Emblazoned on a giant billboard above a cacophonous intersection here, Chinese senior leader Deng Xiaoping beholds this glittering city where his economic miracle began. His expression is almost beatific, the satisfied gaze of a creator, and so it is natural that the billboard suddenly has become an impromptu shrine.
While most Shenzhen residents went to work and play as usual the day after Deng’s death in Beijing, tens of thousands found time Thursday to lay handwritten banners and bouquets of yellow chrysanthemums on the steps beneath his portrait.
“Without Deng Xiaoping, there would be no modern China. There would be no Shenzhen,” said Wang Weiling, 29, a textile factory worker who had been holding a vigil in front of the picture since dawn.
Thousands of people had come since morning to huddle with others before the billboard. Some said they came because they were moved, though not shocked, by Deng’s long-awaited death, and many more simply saw the crowd and joined it.
“I feel a strong sense of being lost,” said Yan Wuhai, 27, a computer technician from central China, after he placed a small clutch of handpicked flowers between two towering arrangements. “I don’t know what to do next.”
Shenzhen, which burst from a tiny fishing village to become a metropolis of 4 million after Deng anointed it a special economic zone in 1980, is one of the places that feels his death most keenly, as it owes its expansion to his reforms.
This is the birthplace of China’s first experiments with a market economy, its first stock market, and it now is the home of China’s richest citizens per capita--the average income being about $200 a month.
It was with Shenzhen in mind that China’s senior leader uttered: “To get rich is glorious.”
It was here that he declared: “Our steps should go faster; our courage should be greater” to jump-start the growth that has made China a global economic power.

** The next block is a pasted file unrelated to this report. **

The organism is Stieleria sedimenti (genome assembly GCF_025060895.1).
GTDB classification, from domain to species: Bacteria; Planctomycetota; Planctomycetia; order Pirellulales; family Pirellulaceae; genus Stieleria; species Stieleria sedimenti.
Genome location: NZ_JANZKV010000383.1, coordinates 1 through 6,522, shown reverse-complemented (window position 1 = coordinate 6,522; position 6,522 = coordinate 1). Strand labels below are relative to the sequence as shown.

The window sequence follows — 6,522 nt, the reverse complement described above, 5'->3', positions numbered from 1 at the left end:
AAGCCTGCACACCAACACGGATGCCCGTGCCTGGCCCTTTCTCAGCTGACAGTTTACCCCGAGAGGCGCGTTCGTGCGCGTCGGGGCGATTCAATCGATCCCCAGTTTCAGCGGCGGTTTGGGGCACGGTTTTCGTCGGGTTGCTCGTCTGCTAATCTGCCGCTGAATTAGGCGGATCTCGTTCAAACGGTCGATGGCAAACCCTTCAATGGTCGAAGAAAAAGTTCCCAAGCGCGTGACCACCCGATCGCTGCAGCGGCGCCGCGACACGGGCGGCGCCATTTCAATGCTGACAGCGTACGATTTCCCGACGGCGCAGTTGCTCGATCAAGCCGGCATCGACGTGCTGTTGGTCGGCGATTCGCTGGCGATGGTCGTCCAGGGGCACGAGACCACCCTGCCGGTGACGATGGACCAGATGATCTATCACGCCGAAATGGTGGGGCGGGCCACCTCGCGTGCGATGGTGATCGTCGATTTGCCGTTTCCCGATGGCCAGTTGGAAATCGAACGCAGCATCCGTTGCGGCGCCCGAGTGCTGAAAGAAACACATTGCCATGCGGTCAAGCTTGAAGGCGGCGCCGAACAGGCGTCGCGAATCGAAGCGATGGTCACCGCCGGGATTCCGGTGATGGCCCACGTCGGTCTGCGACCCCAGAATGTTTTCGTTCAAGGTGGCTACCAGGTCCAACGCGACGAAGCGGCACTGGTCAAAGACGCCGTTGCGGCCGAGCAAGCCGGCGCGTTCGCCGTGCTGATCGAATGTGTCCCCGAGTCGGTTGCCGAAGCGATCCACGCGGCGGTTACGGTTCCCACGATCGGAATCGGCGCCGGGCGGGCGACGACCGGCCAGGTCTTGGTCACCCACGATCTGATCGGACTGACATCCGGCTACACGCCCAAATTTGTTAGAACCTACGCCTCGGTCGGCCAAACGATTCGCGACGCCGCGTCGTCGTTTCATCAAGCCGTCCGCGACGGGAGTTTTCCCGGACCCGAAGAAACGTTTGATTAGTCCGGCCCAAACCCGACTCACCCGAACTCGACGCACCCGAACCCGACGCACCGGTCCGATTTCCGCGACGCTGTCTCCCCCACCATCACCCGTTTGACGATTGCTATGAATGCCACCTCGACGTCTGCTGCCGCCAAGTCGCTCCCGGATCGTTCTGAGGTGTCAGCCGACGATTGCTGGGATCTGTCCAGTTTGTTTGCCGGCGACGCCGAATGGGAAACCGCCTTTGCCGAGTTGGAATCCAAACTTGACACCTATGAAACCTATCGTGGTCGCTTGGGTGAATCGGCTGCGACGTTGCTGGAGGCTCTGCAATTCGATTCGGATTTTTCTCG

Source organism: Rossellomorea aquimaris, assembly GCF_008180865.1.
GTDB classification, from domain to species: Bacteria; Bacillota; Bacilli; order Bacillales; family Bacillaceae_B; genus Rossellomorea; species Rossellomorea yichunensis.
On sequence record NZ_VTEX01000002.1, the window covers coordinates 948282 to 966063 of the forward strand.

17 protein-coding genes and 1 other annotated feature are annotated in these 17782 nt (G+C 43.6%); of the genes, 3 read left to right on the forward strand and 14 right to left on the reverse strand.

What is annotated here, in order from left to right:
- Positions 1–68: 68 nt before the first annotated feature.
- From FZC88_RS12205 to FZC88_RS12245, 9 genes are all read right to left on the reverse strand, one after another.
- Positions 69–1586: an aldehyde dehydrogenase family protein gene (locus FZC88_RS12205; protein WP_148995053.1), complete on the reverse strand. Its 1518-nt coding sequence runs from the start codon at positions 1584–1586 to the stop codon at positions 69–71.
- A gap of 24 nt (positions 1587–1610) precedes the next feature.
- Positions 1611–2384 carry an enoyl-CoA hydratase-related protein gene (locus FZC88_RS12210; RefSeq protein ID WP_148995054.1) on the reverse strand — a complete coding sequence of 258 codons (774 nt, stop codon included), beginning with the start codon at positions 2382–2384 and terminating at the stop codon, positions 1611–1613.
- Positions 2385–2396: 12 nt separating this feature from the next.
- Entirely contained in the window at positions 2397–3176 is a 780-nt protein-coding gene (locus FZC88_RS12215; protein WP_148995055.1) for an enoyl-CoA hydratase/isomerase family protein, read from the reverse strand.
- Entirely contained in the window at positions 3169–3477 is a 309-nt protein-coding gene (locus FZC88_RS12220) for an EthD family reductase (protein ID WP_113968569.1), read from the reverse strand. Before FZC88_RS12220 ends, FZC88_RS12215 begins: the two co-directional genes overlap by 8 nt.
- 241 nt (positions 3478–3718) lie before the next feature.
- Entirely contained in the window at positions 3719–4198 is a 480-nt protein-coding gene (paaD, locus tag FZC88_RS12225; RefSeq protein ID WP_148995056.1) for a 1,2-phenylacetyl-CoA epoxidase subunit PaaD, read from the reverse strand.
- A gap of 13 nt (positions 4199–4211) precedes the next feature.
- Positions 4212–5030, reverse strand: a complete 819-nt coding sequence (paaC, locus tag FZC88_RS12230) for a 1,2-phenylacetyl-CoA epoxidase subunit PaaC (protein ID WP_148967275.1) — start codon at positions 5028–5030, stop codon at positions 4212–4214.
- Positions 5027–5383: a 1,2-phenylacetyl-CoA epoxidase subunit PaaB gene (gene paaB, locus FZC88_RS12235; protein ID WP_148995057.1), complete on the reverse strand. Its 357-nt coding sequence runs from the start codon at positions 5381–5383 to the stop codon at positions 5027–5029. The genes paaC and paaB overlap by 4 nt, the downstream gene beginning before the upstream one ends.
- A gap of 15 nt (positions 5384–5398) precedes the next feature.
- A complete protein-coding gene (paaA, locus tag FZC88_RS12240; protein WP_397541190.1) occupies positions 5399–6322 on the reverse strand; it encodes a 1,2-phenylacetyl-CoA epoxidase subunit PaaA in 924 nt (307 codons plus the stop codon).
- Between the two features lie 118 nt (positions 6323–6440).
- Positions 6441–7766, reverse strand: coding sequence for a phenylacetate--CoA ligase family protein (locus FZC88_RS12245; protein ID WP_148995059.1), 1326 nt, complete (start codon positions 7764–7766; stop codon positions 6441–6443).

Deng meant for Shenzhen and three other original special economic zones to “get rich first” and pull the rest of China along.
Now there are seven such zones drawing millions of peasants from provinces across China to share the wealth and send it home.
Shenzhen, though, has done particularly well: Since 1980, exports here have grown on average more than 50% a year, and the city’s foreign trade, almost all of which goes through Hong Kong just across the border, made up 15% of China’s total in 1995.
So it is natural that Deng still finds special favor in this commercial city. Here, people do not want to dwell on the 1989 Tiananmen Square crackdown in Beijing, which occurred under Deng’s charge and which taints the hagiography of the “paramount leader.”
“Now is not the time to talk about that,” art salesman Chiang Min said of Deng’s repressive side, especially as evidenced at Tiananmen Square. “And besides, it was very far away.”
Still, Shenzhen’s current mix of entrepreneurs and speculators, migrant workers and gangsters, just may be as subversive as the protesters whom Deng suppressed in Tiananmen Square. That’s because these individuals in Shenzhen are quietly slipping beyond the reach of government limits.
“I’m a free man here,” said one man from Hunan province. “I have my own business, and there are no controls on me.”
Deng had warned of this in his 1984 trip to Shenzhen.
“If you want to open the window,” he said then, “you can’t help but have a few flies and mosquitoes come in.”
Indeed, troubles have even flown up near the late senior leader himself.
On his second visit here during the famed 1992 “southern tour” designed to fend off Communist critics of the enterprise zones, Deng visited a laser disc factory. It was said to be partly owned by a relative of a senior Chinese leader; the site was later identified by the U.S. government as a place where copyright piracy was occurring.
Deng, in his visit here, also then stopped by Shougang Steel, a company headed by Zhou Guanwu, who had close family ties to the senior Chinese leader. Zhou was forced to step down from his job in 1995, as the courts sentenced his son Zhou Beifang to death in connection with “commercial crimes” committed while boss of Shougang holdings in Hong Kong.
The incidents involving Shougang and Zhou, many analysts said, were a demonstration of just how Deng’s protective powers had faded.
Indeed, as he faded from the scene in the past few years, Shenzhen itself has come under attack. Conservatives, upset by its large numbers of corrupt officials--100 were arrested in a 1995 purge--also argue that its special economic privileges are causing inland provinces to lag behind. Property speculation and a saturated labor market have slowed Shenzhen’s growth.
And now that Deng and his implied clout are gone, Shenzhen’s freewheeling entrepreneurs fear the central government may try now to rein the zone in.
“The government set limits on gains and losses at the stock market recently,” a local investor said. “It seems like we’re going backward.”